Caroline Kennedy, the last scion of one of America's most famous political families who, for years, has led an intensely private life, announced she will seek the U.S. Senate seat to be vacated by New York Sen. Hillary Clinton.
After weeks of speculation that New York Gov. David Paterson was considering Kennedy for Clinton's seat, Kennedy broke her silence on the matter and called the governor to declare her interest.
"She told me she was interested in the position," Paterson told reporters Monday. "She'd like at some point to sit down and tell me what she thinks her qualifications are."
If Clinton is approved by the Senate to become President-elect Barack Obama's secretary of state, Paterson will name her successor.
A lawyer and author who has never held even the lowest elected office, and who in recent years has been known as much for compiling poetry anthologies as for promoting public service, Kennedy has begun a campaign to prove she is qualified.
But beyond proving her credentials, Kennedy must also prove she has the stomach for public life, capable of weathering the attention of her constituents and the scrutiny of the national and local media -- a marked departure from her life thus far.
First shielded from photographers' flashbulbs by her mother Jacqueline Kennedy Onassis, following the assassination of her father, President John F. Kennedy, Caroline Kennedy has spent a lifetime cultivating a low profile, dodging curiosity seekers, shunning interview requests and sometimes even refusing to read aloud her books at promotional events.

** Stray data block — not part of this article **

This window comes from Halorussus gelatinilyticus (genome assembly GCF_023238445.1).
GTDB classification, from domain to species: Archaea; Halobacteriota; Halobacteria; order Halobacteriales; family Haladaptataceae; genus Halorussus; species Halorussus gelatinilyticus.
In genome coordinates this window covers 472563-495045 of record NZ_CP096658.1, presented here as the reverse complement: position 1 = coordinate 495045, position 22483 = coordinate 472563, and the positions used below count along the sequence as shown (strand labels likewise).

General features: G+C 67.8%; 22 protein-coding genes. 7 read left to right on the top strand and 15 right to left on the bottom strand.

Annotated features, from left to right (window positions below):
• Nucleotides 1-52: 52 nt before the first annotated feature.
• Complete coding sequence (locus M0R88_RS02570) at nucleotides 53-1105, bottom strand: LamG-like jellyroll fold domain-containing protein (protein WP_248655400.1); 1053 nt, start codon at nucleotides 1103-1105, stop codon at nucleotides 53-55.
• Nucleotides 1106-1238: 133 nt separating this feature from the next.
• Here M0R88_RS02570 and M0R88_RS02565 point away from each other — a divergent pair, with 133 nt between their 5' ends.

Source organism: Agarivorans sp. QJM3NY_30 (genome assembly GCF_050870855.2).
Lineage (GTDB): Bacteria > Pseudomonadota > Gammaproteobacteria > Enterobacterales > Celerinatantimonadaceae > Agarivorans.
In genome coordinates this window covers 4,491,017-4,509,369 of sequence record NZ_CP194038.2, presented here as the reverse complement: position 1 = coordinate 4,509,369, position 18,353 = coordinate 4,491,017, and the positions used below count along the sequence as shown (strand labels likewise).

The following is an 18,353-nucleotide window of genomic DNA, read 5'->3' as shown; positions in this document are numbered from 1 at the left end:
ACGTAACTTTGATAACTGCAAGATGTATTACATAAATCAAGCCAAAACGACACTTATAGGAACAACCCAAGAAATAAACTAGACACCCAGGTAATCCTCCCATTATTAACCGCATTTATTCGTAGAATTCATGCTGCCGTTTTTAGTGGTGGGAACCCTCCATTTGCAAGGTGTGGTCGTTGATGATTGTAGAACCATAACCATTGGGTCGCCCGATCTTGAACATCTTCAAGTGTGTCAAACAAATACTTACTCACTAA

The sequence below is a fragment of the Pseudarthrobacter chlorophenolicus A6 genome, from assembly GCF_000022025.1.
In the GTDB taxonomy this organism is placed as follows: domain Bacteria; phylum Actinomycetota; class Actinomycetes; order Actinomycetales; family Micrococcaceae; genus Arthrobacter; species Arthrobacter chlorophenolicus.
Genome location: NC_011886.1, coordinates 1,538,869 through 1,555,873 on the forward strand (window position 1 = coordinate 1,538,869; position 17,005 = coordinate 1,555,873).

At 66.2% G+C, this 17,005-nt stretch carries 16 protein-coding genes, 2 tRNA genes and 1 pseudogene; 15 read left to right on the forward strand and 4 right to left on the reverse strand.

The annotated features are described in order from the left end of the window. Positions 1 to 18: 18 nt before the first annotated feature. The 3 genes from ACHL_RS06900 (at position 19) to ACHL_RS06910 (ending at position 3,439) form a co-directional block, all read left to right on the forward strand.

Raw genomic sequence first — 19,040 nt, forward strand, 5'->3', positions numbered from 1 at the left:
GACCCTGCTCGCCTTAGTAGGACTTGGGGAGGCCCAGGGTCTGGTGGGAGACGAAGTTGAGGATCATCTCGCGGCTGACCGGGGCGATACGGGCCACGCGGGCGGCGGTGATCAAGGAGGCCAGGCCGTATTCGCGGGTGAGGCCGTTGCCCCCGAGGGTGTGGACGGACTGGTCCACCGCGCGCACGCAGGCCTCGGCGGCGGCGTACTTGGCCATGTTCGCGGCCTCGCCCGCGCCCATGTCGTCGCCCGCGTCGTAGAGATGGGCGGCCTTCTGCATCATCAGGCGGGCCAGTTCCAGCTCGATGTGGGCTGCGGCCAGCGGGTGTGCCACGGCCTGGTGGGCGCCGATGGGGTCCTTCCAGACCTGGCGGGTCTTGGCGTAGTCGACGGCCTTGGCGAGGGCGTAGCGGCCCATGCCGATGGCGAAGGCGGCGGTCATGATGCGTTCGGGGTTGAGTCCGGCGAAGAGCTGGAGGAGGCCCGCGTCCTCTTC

Friends and biographers say Kennedy's lifelong desire to stay out of the spotlight began with her mother, who tried to keep Caroline and her brother John F. Kennedy Jr. out of the tabloids.
"Her mother was intensely private, and Caroline was brought up in a way that avoided unnecessary publicity," said Ted Sorensen, speechwriter and special counsel to President Kennedy and longtime friend of the family.
"She had no great hunger for public life or the publicity that comes with it," he said.
Caroline and her mother began retreating from the public view soon after President Kennedy's death in 1963, and receded further after the murder of her uncle, Sen. Robert Kennedy, who occupied the same New York Senate seat she now seeks.
Following President Kennedy's assassination, Onassis moved with the children to a home in the Georgetown section of Washington, D.C., where they were constantly harassed.
"It was a harrowing experience for the family," said Kennedy biographer David Heymann, author of "American Legacy: The Story of John and Caroline Kennedy." "It became a main stop for tour guides. There were tourists and curiosity seekers constantly hanging around the house and peeking in the windows. Every time she left the house, she would have to walk through a gauntlet of people and photographers. On one occasion, a disturbed woman from the Bible Belt threw herself on Caroline and started wailing. There was a real mania surrounding the family, and it caused her to recede."
In 1964, at 7 years old, Caroline threw herself on the floor of her French teacher's car while the two were out for a drive in order to avoid photographers trying to get a picture, according to Heymann.
Onassis later moved the family to New York, hoping to be more anonymous, but the Kennedy children had a constant Secret Service detail.